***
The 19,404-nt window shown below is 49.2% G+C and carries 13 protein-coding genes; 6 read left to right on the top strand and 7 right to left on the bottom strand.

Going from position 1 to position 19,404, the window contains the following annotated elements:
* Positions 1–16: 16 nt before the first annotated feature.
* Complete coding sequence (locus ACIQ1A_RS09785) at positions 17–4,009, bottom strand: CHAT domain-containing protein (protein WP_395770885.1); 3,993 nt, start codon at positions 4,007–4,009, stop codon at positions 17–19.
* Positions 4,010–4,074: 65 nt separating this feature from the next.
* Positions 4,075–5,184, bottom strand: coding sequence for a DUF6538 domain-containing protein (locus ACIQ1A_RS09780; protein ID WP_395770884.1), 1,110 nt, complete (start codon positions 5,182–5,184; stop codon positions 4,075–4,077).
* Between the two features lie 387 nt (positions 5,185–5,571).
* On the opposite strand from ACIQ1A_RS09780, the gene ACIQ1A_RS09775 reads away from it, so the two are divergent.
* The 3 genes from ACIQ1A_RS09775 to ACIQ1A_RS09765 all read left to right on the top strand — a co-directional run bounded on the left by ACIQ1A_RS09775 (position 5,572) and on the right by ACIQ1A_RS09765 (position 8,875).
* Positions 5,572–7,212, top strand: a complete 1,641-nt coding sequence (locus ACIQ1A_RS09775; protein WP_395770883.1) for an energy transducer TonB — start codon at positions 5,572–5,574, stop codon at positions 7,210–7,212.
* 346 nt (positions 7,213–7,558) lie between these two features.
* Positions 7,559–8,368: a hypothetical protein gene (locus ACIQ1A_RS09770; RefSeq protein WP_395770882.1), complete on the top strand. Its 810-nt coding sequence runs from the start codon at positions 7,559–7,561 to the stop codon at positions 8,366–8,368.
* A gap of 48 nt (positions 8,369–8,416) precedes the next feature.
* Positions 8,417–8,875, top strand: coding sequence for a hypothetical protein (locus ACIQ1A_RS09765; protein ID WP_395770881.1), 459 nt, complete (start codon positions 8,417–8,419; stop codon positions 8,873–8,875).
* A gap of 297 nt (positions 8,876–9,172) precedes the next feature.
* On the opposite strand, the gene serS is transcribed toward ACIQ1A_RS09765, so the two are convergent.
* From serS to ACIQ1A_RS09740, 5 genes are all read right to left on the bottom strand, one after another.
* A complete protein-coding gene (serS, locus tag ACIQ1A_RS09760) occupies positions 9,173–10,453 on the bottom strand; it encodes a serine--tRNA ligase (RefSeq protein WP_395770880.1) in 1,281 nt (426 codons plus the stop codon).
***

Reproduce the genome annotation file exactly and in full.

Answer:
The 19,404-nt window shown below is 49.2% G+C and carries 13 protein-coding genes; 6 read left to right on the top strand and 7 right to left on the bottom strand.

Going from position 1 to position 19,404, the window contains the following annotated elements:
* Positions 1–16: 16 nt before the first annotated feature.
* Complete coding sequence (locus ACIQ1A_RS09785) at positions 17–4,009, bottom strand: CHAT domain-containing protein (protein WP_395770885.1); 3,993 nt, start codon at positions 4,007–4,009, stop codon at positions 17–19.
* Positions 4,010–4,074: 65 nt separating this feature from the next.
* Positions 4,075–5,184, bottom strand: coding sequence for a DUF6538 domain-containing protein (locus ACIQ1A_RS09780; protein ID WP_395770884.1), 1,110 nt, complete (start codon positions 5,182–5,184; stop codon positions 4,075–4,077).
* Between the two features lie 387 nt (positions 5,185–5,571).
* On the opposite strand from ACIQ1A_RS09780, the gene ACIQ1A_RS09775 reads away from it, so the two are divergent.
* The 3 genes from ACIQ1A_RS09775 to ACIQ1A_RS09765 all read left to right on the top strand — a co-directional run bounded on the left by ACIQ1A_RS09775 (position 5,572) and on the right by ACIQ1A_RS09765 (position 8,875).
* Positions 5,572–7,212, top strand: a complete 1,641-nt coding sequence (locus ACIQ1A_RS09775; protein WP_395770883.1) for an energy transducer TonB — start codon at positions 5,572–5,574, stop codon at positions 7,210–7,212.
* 346 nt (positions 7,213–7,558) lie between these two features.
* Positions 7,559–8,368: a hypothetical protein gene (locus ACIQ1A_RS09770; RefSeq protein WP_395770882.1), complete on the top strand. Its 810-nt coding sequence runs from the start codon at positions 7,559–7,561 to the stop codon at positions 8,366–8,368.
* A gap of 48 nt (positions 8,369–8,416) precedes the next feature.
* Positions 8,417–8,875, top strand: coding sequence for a hypothetical protein (locus ACIQ1A_RS09765; protein ID WP_395770881.1), 459 nt, complete (start codon positions 8,417–8,419; stop codon positions 8,873–8,875).
* A gap of 297 nt (positions 8,876–9,172) precedes the next feature.
* On the opposite strand, the gene serS is transcribed toward ACIQ1A_RS09765, so the two are convergent.
* From serS to ACIQ1A_RS09740, 5 genes are all read right to left on the bottom strand, one after another.
* A complete protein-coding gene (serS, locus tag ACIQ1A_RS09760) occupies positions 9,173–10,453 on the bottom strand; it encodes a serine--tRNA ligase (RefSeq protein WP_395770880.1) in 1,281 nt (426 codons plus the stop codon).